It occurred to me after our lunch meeting, that several potential #blog
topics emerged from our conversation. And it might be fun to collaborate on them as we each bring different perspectives and experiences to the table. The topics that seemed to emerge were:DIY Bio
It might be good to have a brief introductory post, similar to the summation that +Leah Cannon
gave, and then talk about how DIY Bio is being used by the citizen scientist and the professional scientist, and the scientist entrepreneur. Are #DIYBio
shops being used by professional scientists to learn new skills, and gain experience with techniques and technologies that they don't have access to at work? How is it used by entrepreneurial scientists? How are results from DIY Bio experiments published? If not in journals, where and how?Social Media and the Job Search+Mary Canady
mentioned that a lot of scientists start using #socialmedia
when they're starting a job search. It might be interesting to get a recruiter's perspective on that. In the software development world, recruiters and hiring managers use blogs, and github/bitbucket to get a sense of who you are, and what kind of skills and interests you have.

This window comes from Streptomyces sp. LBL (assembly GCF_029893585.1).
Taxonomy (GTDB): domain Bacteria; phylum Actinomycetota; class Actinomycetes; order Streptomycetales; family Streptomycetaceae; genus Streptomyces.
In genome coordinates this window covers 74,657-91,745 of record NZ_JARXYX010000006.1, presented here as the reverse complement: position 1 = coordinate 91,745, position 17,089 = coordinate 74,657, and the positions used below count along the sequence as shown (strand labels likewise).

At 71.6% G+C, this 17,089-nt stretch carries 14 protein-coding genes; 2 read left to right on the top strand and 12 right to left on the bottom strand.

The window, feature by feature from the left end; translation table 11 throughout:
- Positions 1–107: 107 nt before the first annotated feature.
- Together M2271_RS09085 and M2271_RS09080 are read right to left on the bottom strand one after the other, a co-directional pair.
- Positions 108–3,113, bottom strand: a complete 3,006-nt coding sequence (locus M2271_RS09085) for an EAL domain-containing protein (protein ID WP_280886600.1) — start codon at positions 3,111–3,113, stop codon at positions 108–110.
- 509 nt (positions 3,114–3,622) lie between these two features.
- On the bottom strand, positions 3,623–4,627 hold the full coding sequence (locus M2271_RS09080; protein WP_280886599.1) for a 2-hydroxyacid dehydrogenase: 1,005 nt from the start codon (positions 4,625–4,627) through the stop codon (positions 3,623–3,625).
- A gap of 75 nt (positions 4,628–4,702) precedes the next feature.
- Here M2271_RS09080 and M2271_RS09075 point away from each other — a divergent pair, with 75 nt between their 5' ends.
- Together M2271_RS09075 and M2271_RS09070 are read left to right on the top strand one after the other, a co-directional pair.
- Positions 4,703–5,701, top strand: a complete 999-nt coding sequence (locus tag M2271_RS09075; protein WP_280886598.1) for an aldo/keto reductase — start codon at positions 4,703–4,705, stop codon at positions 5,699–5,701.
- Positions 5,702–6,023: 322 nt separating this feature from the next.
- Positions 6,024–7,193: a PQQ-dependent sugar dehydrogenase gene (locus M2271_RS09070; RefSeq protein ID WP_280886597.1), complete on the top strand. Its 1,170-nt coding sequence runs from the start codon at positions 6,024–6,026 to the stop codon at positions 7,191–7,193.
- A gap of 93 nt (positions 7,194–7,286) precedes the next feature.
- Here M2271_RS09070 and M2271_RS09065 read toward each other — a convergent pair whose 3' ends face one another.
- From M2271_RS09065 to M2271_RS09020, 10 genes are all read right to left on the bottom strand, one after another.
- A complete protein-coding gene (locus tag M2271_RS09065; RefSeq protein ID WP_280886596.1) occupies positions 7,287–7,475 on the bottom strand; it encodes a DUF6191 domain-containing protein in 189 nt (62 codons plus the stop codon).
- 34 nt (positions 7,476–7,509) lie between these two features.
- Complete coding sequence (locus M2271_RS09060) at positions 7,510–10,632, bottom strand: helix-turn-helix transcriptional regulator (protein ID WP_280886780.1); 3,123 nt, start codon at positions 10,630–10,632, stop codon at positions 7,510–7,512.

It's probably not as straight-forward for a bench scientist to demonstrate their skills & interests. You can tweet links to interesting articles, perhaps do mini-reviews in blog postings, and talk about interesting developments in the industry. I imagine that for academic scientists it's often easier to discuss what you're working on (at least after publication), than it is for scientists working in industry. In any case, it might be good to get a recruiter's perspective on this. Do they look at your LinkedIn postings, and Tweets? Should scientists be using ORCid to link themselves to their publications? Do recruiters check that? What kind of metrics do recruiters & hiring managers use? Altmetrics on your publication history? The MeSH terms for your publications? The number of Twitter followers & posts?
In industry, there's often a lag between when you work on a project, and when you're allowed to publish. Can DIY Bio and an open ELN be used to give recruiters a sense of what you're current interests are?
Could SlideShare be used to share some of the public presentations you've given? Or perhaps talk about the results from a DIY Bio experiment?Crowdfunding Science
How to do it right. How much work do you need to put into marketing your project? What's the "cost of capital"? If it takes 2 people two months of marketing to raise $10K, is it worth the effort? How is #crowdfunding
seen by academic institutions?
Thoughts? +Gareth Morgan +Justin Kiggins +Jill Roughan +Heather Buschman